But circumstances required the boy to become at an early age a breadwinner. While yet a lad he was placed as a clerk with an excellent Christian man in Providence, for whom he ever retained a strong affection. His taste and talent for music made him somewhat conspicuous as a musician while he was still young. Finding a remunerative position at Newport as organist and teacher of music, he removed thither. By the urgent advice of some of his cultivated friends in that city, who recognized his talent and his promise, he formed the purpose, though not until he was nearly nineteen years of age, of gaining a college education. While supporting himself by the exercise of his musical gifts he hastily and imperfectly prepared himself for college in the school of Joseph Joslin. During his residence at Newport he was confirmed as a communicant in the Protestant Episcopal Church, to whose interests he was in the most catholic spirit devoted through his whole life.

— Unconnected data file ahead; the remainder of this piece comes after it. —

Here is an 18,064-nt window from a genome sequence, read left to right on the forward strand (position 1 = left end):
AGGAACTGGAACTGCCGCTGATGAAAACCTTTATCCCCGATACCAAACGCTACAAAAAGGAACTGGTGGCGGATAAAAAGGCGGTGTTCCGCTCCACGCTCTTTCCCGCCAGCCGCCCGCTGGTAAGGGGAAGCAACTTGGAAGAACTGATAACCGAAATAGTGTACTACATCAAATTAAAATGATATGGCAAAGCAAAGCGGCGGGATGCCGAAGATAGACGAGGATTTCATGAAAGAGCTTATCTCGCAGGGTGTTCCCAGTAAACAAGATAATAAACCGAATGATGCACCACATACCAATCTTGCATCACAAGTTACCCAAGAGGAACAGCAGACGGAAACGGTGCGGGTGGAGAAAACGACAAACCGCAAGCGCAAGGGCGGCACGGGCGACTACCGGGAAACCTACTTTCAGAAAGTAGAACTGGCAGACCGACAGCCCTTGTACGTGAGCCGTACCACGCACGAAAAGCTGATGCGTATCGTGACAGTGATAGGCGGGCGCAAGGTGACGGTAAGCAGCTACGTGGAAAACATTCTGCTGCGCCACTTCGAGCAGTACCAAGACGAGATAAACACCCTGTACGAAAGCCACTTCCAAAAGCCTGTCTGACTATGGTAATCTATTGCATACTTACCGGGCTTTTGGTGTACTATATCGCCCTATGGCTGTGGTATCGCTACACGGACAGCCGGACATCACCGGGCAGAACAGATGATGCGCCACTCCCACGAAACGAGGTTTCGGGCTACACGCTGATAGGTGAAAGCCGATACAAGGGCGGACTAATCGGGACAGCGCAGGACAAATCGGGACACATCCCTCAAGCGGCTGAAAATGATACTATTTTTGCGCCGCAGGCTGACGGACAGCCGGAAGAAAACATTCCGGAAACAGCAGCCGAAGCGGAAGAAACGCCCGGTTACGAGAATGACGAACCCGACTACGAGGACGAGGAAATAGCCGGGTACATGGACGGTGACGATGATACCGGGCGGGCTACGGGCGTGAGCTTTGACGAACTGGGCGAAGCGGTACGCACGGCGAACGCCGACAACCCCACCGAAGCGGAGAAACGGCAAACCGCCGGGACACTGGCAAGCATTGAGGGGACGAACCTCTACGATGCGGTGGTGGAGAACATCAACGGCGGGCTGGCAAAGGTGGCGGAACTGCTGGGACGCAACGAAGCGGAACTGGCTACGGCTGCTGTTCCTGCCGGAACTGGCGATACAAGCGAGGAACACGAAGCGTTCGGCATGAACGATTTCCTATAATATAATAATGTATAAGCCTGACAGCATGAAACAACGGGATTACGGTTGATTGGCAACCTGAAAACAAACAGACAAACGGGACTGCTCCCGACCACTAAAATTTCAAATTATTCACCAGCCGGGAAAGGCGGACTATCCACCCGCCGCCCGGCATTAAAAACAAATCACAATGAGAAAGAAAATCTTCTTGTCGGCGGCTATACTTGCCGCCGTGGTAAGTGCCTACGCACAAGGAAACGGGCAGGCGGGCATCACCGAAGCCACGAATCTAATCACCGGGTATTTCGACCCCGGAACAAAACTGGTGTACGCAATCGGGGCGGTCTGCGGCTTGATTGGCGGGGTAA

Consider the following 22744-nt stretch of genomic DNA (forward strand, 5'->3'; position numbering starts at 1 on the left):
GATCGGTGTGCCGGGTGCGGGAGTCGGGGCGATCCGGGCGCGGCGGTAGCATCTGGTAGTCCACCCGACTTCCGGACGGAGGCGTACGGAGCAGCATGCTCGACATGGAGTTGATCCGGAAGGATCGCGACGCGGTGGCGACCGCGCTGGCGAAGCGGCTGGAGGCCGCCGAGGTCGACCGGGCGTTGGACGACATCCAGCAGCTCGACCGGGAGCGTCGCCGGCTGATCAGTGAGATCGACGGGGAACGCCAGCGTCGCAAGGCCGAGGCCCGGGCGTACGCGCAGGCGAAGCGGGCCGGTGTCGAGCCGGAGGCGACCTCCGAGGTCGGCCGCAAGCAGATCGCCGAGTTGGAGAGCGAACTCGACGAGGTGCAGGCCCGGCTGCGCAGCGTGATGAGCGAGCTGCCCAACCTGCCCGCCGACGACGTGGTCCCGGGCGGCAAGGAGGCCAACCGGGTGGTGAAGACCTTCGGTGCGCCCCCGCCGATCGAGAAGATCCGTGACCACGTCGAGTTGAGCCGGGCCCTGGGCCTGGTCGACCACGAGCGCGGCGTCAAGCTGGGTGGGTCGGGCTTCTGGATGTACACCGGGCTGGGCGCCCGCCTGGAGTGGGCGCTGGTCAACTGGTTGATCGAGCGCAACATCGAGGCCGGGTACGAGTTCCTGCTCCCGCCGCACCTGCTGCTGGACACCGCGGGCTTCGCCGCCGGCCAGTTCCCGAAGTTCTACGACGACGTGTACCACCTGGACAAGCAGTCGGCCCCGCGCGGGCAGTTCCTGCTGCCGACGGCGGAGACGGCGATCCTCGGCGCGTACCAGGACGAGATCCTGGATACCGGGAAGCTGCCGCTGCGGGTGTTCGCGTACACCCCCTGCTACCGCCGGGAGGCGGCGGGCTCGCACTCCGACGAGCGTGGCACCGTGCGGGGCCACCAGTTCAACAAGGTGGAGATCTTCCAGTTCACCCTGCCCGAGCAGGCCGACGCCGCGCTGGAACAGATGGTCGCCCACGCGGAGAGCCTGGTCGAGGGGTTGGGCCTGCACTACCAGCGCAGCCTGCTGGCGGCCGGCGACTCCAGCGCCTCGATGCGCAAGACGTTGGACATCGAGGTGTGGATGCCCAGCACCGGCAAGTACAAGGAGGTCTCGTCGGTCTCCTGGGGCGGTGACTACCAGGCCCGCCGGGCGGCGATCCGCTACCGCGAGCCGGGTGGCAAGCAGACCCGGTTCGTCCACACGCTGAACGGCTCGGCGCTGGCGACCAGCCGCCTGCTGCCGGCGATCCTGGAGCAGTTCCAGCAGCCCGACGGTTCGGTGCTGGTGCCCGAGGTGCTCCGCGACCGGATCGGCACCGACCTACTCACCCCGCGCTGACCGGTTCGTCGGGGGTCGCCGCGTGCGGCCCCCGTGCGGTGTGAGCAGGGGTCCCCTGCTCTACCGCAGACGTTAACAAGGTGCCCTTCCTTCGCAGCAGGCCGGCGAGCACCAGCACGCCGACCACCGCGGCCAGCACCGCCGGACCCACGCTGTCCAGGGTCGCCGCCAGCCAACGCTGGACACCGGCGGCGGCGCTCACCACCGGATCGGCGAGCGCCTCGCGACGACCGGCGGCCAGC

In September 1837, when he was just entering on his twenty-first year, he was admitted to the Freshman class in Brown University. He was one of the oldest students in the class. He used to say that the recollection of the amiable leniency of his examiners, to which he thought he owed his admission, always inclined him to be charitable in judging the applicants who in all these years came to him to be examined in Latin for entrance to this University. Though he was at first somewhat embarrassed in his college work by his lack of thorough instruction in school — since from the age of twelve or thirteen to the age of nineteen he had been constantly engaged in earning his livelihood — his talent and industry soon placed him at the head of his class, the position which he held at graduation. His work was excellent in all departments, but especially in the languages. He had less aptitude for mathematics than for other branches, but by dint of his diligence he succeeded well even in his mathematical studies. One of his classmates, Rev. Dr. Kendall Brooks, writes me, "He had great dignity, not only of manner, but of spirit also, and while he was not intimate with many students, he was profoundly respected by every one." He was organist and chorister of St. John's church, and Superintendent of the Sunday school during his entire college course. He was enabled by his services as organist and as a teacher of music to pay his college expenses and to assist needy relatives. It is clear that he must have been very industrious to maintain his high college rank and to perform so much outside labor. Moreover, during a part of his Junior year, owing to some disease of his eyes, he was unable to use them in study. Many of his lessons he learned by having them read. Having received the highest honor at the Junior exhibition, the Latin oration, he was unable to touch pen to paper in the preparation of it, but dictated the whole of it. In all his college days he was conspicuously active and faithful in the exercise of a positive Christian influence. During his Senior year there came upon him the gravest of sorrows in the sudden death of one who was dearer to him than his own life. He bowed with Christian submission to the heavy affliction, but the chastening memory of it long left its impress upon him. The accounts that we get of his undergraduate career give us the picture of a gifted, earnest, devout, hard-working and successful student, who was learning not only what the college, whose standards were high and exacting, could teach, but also the self-reliance and discipline which dependence on his own toil for support and sore providential trials brought him in large measure.